HI - Pilot technology aims to save Wailua Beach
Erosion at Wailua Beach has forced the state Department of Transportation to place sandbags to protect Kuhio Highway. A new sand-saver project aims to rebuild the beach in the area the state is widening the highway near the former Coco Palms Resort.
WAILUA — The state is trying to rebuild Wailua Beach.
It’s a process that’ll include new technology that will trap sand and renourish the eroded beach that threatens Kuhio Highway, according to the state Department of Transportation.
It’s called a Sandsaver, and is made of polyethylene plastic and concrete. The sloped device has holes in the unit which allow waves to flow through. The holes have small channels that trap the sand on either side of the device.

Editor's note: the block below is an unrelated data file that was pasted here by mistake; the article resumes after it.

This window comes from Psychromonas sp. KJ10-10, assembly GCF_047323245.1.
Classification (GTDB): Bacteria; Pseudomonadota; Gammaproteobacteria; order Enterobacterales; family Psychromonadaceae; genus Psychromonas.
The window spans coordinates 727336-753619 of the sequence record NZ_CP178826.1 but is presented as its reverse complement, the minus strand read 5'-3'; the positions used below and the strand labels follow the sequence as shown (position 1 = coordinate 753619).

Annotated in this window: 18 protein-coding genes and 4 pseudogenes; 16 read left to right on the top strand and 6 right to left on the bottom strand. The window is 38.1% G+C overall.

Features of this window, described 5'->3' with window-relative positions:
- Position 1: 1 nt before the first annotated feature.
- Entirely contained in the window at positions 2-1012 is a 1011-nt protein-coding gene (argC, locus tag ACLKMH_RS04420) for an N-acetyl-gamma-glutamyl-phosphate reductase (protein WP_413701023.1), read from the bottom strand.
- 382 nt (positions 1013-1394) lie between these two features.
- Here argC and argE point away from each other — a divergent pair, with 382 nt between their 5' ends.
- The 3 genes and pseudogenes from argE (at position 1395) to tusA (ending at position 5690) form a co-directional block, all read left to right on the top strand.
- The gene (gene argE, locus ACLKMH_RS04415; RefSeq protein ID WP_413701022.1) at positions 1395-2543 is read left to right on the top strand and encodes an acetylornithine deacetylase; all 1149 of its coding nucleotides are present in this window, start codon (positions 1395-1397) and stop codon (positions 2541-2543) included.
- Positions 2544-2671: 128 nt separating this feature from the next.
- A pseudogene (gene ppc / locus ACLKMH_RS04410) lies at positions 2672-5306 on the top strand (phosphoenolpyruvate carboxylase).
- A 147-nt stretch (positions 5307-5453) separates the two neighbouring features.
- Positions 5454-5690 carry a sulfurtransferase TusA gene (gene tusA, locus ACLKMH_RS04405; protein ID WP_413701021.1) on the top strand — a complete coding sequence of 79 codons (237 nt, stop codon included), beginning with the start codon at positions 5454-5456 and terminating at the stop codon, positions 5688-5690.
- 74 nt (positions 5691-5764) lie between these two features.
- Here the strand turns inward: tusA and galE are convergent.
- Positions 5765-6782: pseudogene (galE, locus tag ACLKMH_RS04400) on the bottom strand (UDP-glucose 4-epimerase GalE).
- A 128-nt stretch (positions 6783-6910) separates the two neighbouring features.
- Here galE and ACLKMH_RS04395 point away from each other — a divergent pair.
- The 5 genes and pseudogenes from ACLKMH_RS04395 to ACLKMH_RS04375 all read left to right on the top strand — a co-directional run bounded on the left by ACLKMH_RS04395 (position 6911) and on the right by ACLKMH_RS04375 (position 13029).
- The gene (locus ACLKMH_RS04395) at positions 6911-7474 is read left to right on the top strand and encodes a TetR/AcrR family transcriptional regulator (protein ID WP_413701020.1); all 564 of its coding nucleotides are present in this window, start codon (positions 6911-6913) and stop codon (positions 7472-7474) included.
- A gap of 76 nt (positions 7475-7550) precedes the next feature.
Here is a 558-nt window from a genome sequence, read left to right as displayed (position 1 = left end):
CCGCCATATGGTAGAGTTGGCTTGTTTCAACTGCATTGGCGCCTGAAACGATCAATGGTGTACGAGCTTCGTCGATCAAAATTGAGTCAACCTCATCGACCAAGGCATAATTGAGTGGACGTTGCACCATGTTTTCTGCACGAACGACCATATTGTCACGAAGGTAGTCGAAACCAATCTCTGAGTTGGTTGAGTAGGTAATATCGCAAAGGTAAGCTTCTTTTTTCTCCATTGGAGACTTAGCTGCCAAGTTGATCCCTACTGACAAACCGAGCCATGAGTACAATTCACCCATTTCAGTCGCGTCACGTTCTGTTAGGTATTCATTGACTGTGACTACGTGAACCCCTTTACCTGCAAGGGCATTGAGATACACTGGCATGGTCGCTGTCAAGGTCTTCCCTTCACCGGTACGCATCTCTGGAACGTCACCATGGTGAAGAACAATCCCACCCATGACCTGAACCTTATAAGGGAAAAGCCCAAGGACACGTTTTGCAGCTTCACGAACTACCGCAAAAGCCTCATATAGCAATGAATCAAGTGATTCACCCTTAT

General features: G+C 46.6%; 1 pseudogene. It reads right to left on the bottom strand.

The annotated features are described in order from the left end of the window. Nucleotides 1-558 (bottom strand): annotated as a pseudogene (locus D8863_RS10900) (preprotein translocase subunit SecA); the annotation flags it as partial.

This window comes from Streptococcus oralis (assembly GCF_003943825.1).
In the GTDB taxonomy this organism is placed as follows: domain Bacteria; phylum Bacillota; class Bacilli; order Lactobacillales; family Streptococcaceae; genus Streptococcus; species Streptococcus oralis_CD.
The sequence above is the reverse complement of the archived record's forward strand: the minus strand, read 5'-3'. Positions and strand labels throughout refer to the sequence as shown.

“Essentially, (the technology) promotes the restoration of the beach through the natural wave action of varying sand on the beach and traps the sand on both the mauka and makai side of the device, and proposes to build the beach back,” state DOT Kaua‘i District Engineer Larry Dill said last week at a community meeting to discuss the latest Statewide Transportation Improvement Plan (STIP) priorities.
Erosion of Wailua Beach, which is coming up to the right-of-way owned by the state, has already undercut portions of the county’s bike path. Currently, sandbags have been placed along the beach to protect the structure that abuts the highway.
The Sandsaver was first used in Keyna in 2020, according to manufacturer Granger Plastics Company, and within four days the system was able to accumulate 1,500 cubic yards of sand in and around the system